We’ve heard nothing but positive news coming out of Europe in recent weeks, with Iran and the P5+1 agreeing on a framework for nuclear negotiations in Vienna and Western firms increasingly opting for a piece of the Iranian economic pie.
The Huffington Post recently published a rosy op-ed by Amir Handjani painting a bright future for Iranian-American relations, keeping in mind that “an Iran that is able to buy American goods and services directly from American companies could eventually become the US largest trading partner in the Middle East.”
And yet, it becomes increasingly apparent that the Western public’s trust in Iran, far from being restored, is still very shaky.
A new Gallup poll, showed that the American public perceives Iran’s nuclear program as the second-greatest threat to the United States, with international terrorism bypassing it by a mere one percent. 76 percent of respondents said they thought “development of nuclear weapons by Iran” was a critical threat, while 77 percent said the same of global terrorism.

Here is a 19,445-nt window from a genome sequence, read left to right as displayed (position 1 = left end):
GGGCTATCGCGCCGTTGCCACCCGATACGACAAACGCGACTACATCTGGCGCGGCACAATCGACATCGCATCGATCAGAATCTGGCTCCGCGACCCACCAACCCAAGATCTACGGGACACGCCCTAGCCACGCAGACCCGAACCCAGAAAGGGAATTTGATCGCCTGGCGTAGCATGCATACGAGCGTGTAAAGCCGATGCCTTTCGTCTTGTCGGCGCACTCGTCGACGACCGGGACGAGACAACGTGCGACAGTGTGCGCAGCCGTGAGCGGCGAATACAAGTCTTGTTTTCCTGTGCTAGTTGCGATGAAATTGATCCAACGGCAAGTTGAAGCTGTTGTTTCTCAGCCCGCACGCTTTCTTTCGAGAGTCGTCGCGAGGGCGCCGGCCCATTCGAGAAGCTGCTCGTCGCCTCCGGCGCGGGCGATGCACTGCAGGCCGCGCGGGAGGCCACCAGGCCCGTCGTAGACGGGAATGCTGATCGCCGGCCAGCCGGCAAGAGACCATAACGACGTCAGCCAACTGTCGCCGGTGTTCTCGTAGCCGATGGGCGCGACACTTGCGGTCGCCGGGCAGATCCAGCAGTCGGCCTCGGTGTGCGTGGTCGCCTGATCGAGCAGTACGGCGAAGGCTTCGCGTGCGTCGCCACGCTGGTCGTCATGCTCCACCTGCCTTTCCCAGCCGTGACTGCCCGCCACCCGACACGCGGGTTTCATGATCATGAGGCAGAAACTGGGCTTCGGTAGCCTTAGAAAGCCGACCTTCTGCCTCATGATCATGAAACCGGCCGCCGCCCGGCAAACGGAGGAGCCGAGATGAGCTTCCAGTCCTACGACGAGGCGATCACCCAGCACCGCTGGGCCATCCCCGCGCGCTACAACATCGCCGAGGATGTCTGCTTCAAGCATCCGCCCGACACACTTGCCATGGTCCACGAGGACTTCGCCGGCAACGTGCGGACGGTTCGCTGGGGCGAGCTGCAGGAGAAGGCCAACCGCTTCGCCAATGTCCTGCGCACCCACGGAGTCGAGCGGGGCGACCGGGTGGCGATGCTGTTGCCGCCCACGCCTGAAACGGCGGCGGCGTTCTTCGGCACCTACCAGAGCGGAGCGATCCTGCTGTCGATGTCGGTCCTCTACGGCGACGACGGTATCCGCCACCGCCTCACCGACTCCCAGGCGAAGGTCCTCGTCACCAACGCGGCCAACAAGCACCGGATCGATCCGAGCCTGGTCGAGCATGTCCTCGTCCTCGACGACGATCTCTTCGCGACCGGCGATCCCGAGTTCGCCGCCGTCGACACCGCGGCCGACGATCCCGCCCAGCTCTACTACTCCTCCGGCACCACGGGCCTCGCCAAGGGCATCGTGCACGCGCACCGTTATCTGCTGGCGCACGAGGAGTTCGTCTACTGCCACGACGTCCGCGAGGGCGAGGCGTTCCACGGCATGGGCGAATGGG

The publication of the survey shows that the American public still perceives Iran as a significant threat to the security of their country, more than a trustworthy negotiating partner. The public, neutralized from economic interests, seems to see more clearly than influenced media and interested parties. There is some value to democracy after all.
This leads us to the media inclination – to prefer the vision of upper class interested parties, over the simple clarity of vision of the public. Even if the media neglects these aspects, the average American can still expect their elected leaders to keep this in mind.